Constraints to wider adoption

Without more information published about the specifics of the FB920 cultivar's optimal growing conditions and local attitudes towards technological innovation, adoption constraints, while most certainly present, are difficult to identify. In particular, the post-harvest stability of FB920 will need to be evaluated for it to replace the highly popular Cavendish cultivar.


  1. ^ a b c d e f Tixier, P.; Salmon, F.; Chabrier, C.; Queneherve, P. (2008). "Modelling pest dynamics of new crop cultivars: The new FB920 banana with the Helicotylenchus multicinctus-Radopholus similis nematode complex in Martinique". Crop Protection. 27 (11): 1427. doi:10.1016/j.cropro.2008.06.004.
  2. ^ a b "". ProMusa. Retrieved 6 December 2013.
  3. ^ Kahihi, D. "Monocot Diversity in the Tropics". University of Hawaii. Retrieved 11 November 2013.
  4. ^ a b c d e f g h i j k l Queneherve, P.; Godfroid, M.; Topart, P.; Marie-Luce, S.; Salmon, F.; Marie, P.; Chabrier, C. (2012). "Differential responses to plant-feeding nematodes among sibling cultivars of dessert bananas (Cavendish subgroup) and a synthetic hybrid". Crop Protection. 42 (33): 30. doi:10.1016/j.cropro.2012.06.006.
  5. ^ a b "Banana". Archived from the original on 31 October 2013. Retrieved 11 November 2013.
  6. ^ Blazy, J.; Carpentier, A.; Thomas, A. (2011). "The willingness to adopt agro-ecological innovation: Application of choice modelling the Caribbean banana planters". Ecological Economics. 103 (224): 140. doi:10.1016/j.ecolecon.2011.09.021.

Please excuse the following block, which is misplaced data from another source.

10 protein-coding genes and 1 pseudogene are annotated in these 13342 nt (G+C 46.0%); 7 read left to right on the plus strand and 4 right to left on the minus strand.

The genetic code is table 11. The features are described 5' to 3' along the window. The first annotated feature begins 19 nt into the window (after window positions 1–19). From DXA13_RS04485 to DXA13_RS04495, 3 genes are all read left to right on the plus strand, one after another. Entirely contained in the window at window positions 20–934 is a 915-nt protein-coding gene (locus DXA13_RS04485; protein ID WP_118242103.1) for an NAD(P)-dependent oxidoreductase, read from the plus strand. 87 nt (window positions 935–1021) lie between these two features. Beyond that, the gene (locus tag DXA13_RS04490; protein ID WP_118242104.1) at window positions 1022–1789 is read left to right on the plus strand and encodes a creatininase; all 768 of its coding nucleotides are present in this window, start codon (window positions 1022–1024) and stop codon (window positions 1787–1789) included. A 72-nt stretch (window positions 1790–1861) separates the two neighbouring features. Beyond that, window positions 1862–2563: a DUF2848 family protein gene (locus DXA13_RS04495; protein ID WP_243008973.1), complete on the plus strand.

7. ^ Joint Genome Institute. "Mycosphaerella fijiensis v2.0". U.S Department of Energy. Missing or empty |url= (help)
  8. ^ Australian Department of Agriculture and Food. "Black Sigatoka". Pests and Diseases Image Laboratory. Archived from the original on 16 December 2013. Retrieved 11 November 2013.
  9. ^ Blazy, Jean-Marc; Tixier, Philippe; Thomas, Alban; Ozier-Lafontaine, Harry; Salmon, Frédéric; Wery, Jacques (May 2010). "BANAD: A farm model for ex ante assessment of agro-ecological innovations and its application to banana farms in Guadeloupe". Agricultural Systems. 103 (4): 221–232. doi:10.1016/j.agsy.2010.01.004.
  10. ^ University of Florida Institute of Food and Agricultural Studies. "Burrowing Nematode". Entomology and Nematology.
  11. ^ Blazy (2010). "BANAD: A farm model for ex ante assessment of agro-ecological innovation and its application to banana farms in Guadeloupe": 224. Cite journal requires |journal= (help)
  12. ^ Blazy (2011). ""The willingness to adopt agro-ecological innovation: Application of choice modelling the Caribbean banana planters"": 224. Cite journal requires |journal= (help)
  13. ^ Wesseling, C.; Ahlbom, A.; Antich, D.; Rodriguez, A.; Castro, R. (1996). "Cancer in Banana Plantation Workers in Costa Rica". International Journal of Epidemiology. 25 (6): 1125–31. doi:10.1093/ije/25.6.1125. PMID 9027515.
  14. ^ Kikulwe, E.; Wesseler, J.; Falck-Zeped, J. (2011). "Attitudes, perceptions, and trust: Insights from a consumer survey regarding genetically modified banana in Uganda". Appetite. 57 (401). doi:10.1016/jappet.2011.06.001 (inactive 2020-09-09).


  • Blazy 2011, p. 142
  • Tixier, P.; Salmon, F.; Chabrier, C.; Queneherve, P. (2008). "Modelling pest dynamics of new crop cultivars: The new FB920 banana with the Helicotylenchus multicinctus-Radopholus similis nematode complex in Martinique". Crop Protection. 27 (11): 1427. doi:10.1016/j.cropro.2008.06.004.
  • Tixier 2008, p. 1427
  • Tixier 2008, p. 1428
  • Tixier 2008, p. 1430
This page was last edited on 9 September 2020, at 20:38